2013 Fantasy Baseball: The Closer Report
Welcome to the Fantasy Fix Closer Report, our weekly look at closer situations around the league. I hope to provide you with pertinent and timely information for leagues of all shapes and sizes. If you have any suggestions, leave a comment or shoot me an email or tweet.
Enough of the introduction, let’s get to the news that will help you in your drafts this week.
The Tigers closing situation is a quagmire. I know that the Tigers brass call it a committee with the demotion of Bruce Rondon, but I respectfully disagree. Let’s take a look at the current committee members.
Joaquin Benoit – Benoit looks to be the head of the committee – at least on Opening Day. The concern with Benoit (at least from Jim Leyland’s perspective) has been his ability to bounce back. Ben Lindbergh covers this fallacy nicely at Baseball Prospectus here. Benoit is 36 years old and has only 13 career saves, but has always shown closer-worthy skills. He was hurt last year by an 18.2% HR/FB rate (career 10.1%). Assuming this normalizes, I can see Benoit holding on to the job as long as Leyland is willing to use him. He’s the best chance to get 20+ saves.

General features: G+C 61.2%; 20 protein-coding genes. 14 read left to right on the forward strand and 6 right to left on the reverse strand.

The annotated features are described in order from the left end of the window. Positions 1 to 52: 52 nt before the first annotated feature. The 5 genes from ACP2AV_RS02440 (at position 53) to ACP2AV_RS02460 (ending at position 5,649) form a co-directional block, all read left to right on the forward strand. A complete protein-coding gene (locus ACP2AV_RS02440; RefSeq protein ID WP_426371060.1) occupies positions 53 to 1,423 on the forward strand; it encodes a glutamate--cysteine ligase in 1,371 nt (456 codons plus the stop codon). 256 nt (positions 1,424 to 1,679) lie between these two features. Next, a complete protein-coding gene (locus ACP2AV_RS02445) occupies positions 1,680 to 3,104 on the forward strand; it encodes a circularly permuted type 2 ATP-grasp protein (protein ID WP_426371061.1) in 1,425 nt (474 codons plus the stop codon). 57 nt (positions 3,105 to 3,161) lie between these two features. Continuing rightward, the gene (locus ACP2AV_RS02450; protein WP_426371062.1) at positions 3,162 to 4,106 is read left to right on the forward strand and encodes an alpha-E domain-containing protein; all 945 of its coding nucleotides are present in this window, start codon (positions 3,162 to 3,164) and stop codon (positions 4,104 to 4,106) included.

Al Albuquerque – Albuquerque looks to have the best skills (58.3% career GB% and 36.2% career K%) in the Tigers’ bullpen, but he’s relatively young (27) and he’s a bit of an injury risk (as his elbow woes in the past show). He has only six career saves in the minors and none since 2010 when he was with the Rockies. I think he ends up behind Benoit and Dotel as right handers who could close on the team and as a result I see fewer than five saves for him in 2013.
Phil Coke – Coke was a favorite of Jim Leyland in the playoffs, but he’s struggled mightily in his career against right handers. He has a career OPS against of .802 versus righties while he’s given up only a .623 OPS versus lefties. Coke’s saves will likely come when lefty heavy lineups are faced in the late innings of close games. I don’t see more than five to eight saves for him for the season.